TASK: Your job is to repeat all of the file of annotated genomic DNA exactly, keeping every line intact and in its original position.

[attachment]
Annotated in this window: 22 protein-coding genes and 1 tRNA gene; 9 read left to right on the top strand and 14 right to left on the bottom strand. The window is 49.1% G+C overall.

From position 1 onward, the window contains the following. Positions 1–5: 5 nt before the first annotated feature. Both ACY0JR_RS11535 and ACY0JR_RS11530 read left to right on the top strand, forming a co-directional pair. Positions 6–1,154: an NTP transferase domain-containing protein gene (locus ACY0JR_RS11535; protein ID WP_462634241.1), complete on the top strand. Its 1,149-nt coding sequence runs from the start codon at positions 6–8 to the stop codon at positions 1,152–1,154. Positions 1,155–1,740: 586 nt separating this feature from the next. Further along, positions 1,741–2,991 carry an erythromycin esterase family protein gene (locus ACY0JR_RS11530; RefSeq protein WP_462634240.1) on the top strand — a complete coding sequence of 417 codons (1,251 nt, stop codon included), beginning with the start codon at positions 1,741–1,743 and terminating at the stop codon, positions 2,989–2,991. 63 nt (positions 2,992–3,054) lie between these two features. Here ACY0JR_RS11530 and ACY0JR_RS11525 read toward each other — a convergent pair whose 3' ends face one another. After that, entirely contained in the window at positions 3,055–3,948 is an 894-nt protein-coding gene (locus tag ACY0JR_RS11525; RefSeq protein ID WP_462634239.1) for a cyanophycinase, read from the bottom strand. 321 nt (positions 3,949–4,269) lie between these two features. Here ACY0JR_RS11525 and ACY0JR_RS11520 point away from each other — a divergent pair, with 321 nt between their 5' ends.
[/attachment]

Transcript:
Annotated in this window: 22 protein-coding genes and 1 tRNA gene; 9 read left to right on the top strand and 14 right to left on the bottom strand. The window is 49.1% G+C overall.

From position 1 onward, the window contains the following. Positions 1–5: 5 nt before the first annotated feature. Both ACY0JR_RS11535 and ACY0JR_RS11530 read left to right on the top strand, forming a co-directional pair. Positions 6–1,154: an NTP transferase domain-containing protein gene (locus ACY0JR_RS11535; protein ID WP_462634241.1), complete on the top strand. Its 1,149-nt coding sequence runs from the start codon at positions 6–8 to the stop codon at positions 1,152–1,154. Positions 1,155–1,740: 586 nt separating this feature from the next. Further along, positions 1,741–2,991 carry an erythromycin esterase family protein gene (locus ACY0JR_RS11530; RefSeq protein WP_462634240.1) on the top strand — a complete coding sequence of 417 codons (1,251 nt, stop codon included), beginning with the start codon at positions 1,741–1,743 and terminating at the stop codon, positions 2,989–2,991. 63 nt (positions 2,992–3,054) lie between these two features. Here ACY0JR_RS11530 and ACY0JR_RS11525 read toward each other — a convergent pair whose 3' ends face one another. After that, entirely contained in the window at positions 3,055–3,948 is an 894-nt protein-coding gene (locus tag ACY0JR_RS11525; RefSeq protein ID WP_462634239.1) for a cyanophycinase, read from the bottom strand. 321 nt (positions 3,949–4,269) lie between these two features. Here ACY0JR_RS11525 and ACY0JR_RS11520 point away from each other — a divergent pair, with 321 nt between their 5' ends.